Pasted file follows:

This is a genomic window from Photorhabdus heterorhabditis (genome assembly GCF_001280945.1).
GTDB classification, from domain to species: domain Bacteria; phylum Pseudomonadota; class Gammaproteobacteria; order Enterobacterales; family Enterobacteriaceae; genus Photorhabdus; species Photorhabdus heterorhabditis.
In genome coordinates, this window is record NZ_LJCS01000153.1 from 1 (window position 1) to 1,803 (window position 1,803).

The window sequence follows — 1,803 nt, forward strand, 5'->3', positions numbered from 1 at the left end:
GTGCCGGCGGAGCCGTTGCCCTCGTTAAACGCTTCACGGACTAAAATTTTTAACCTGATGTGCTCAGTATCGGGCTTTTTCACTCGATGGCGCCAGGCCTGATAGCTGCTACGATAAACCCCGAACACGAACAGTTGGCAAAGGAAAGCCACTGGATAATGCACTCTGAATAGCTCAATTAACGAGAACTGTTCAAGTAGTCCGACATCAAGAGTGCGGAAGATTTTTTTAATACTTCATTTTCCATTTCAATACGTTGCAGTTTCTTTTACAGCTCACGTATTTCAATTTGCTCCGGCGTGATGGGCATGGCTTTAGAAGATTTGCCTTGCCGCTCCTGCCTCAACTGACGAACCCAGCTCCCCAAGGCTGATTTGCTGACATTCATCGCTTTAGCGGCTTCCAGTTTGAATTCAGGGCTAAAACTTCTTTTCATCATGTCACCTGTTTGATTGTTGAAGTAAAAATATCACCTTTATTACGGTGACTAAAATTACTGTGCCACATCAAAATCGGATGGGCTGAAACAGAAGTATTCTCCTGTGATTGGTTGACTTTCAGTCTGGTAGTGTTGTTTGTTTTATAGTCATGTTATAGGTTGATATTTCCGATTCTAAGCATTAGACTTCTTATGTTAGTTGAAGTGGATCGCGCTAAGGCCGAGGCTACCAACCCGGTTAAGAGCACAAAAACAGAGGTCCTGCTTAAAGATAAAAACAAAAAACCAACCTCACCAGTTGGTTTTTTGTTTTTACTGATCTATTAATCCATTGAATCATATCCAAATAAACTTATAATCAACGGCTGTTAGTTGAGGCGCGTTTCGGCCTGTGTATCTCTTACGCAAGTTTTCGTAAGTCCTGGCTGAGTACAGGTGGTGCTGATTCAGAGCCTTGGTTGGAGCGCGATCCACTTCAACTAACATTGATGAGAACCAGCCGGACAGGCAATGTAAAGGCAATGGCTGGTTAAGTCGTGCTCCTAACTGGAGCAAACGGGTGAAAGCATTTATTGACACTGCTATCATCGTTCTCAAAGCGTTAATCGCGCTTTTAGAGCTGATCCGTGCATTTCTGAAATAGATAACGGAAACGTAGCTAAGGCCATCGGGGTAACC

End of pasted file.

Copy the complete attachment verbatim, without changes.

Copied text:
This is a genomic window from Photorhabdus heterorhabditis (genome assembly GCF_001280945.1).
GTDB classification, from domain to species: domain Bacteria; phylum Pseudomonadota; class Gammaproteobacteria; order Enterobacterales; family Enterobacteriaceae; genus Photorhabdus; species Photorhabdus heterorhabditis.
In genome coordinates, this window is record NZ_LJCS01000153.1 from 1 (window position 1) to 1,803 (window position 1,803).

The window sequence follows — 1,803 nt, forward strand, 5'->3', positions numbered from 1 at the left end:
GTGCCGGCGGAGCCGTTGCCCTCGTTAAACGCTTCACGGACTAAAATTTTTAACCTGATGTGCTCAGTATCGGGCTTTTTCACTCGATGGCGCCAGGCCTGATAGCTGCTACGATAAACCCCGAACACGAACAGTTGGCAAAGGAAAGCCACTGGATAATGCACTCTGAATAGCTCAATTAACGAGAACTGTTCAAGTAGTCCGACATCAAGAGTGCGGAAGATTTTTTTAATACTTCATTTTCCATTTCAATACGTTGCAGTTTCTTTTACAGCTCACGTATTTCAATTTGCTCCGGCGTGATGGGCATGGCTTTAGAAGATTTGCCTTGCCGCTCCTGCCTCAACTGACGAACCCAGCTCCCCAAGGCTGATTTGCTGACATTCATCGCTTTAGCGGCTTCCAGTTTGAATTCAGGGCTAAAACTTCTTTTCATCATGTCACCTGTTTGATTGTTGAAGTAAAAATATCACCTTTATTACGGTGACTAAAATTACTGTGCCACATCAAAATCGGATGGGCTGAAACAGAAGTATTCTCCTGTGATTGGTTGACTTTCAGTCTGGTAGTGTTGTTTGTTTTATAGTCATGTTATAGGTTGATATTTCCGATTCTAAGCATTAGACTTCTTATGTTAGTTGAAGTGGATCGCGCTAAGGCCGAGGCTACCAACCCGGTTAAGAGCACAAAAACAGAGGTCCTGCTTAAAGATAAAAACAAAAAACCAACCTCACCAGTTGGTTTTTTGTTTTTACTGATCTATTAATCCATTGAATCATATCCAAATAAACTTATAATCAACGGCTGTTAGTTGAGGCGCGTTTCGGCCTGTGTATCTCTTACGCAAGTTTTCGTAAGTCCTGGCTGAGTACAGGTGGTGCTGATTCAGAGCCTTGGTTGGAGCGCGATCCACTTCAACTAACATTGATGAGAACCAGCCGGACAGGCAATGTAAAGGCAATGGCTGGTTAAGTCGTGCTCCTAACTGGAGCAAACGGGTGAAAGCATTTATTGACACTGCTATCATCGTTCTCAAAGCGTTAATCGCGCTTTTAGAGCTGATCCGTGCATTTCTGAAATAGATAACGGAAACGTAGCTAAGGCCATCGGGGTAACC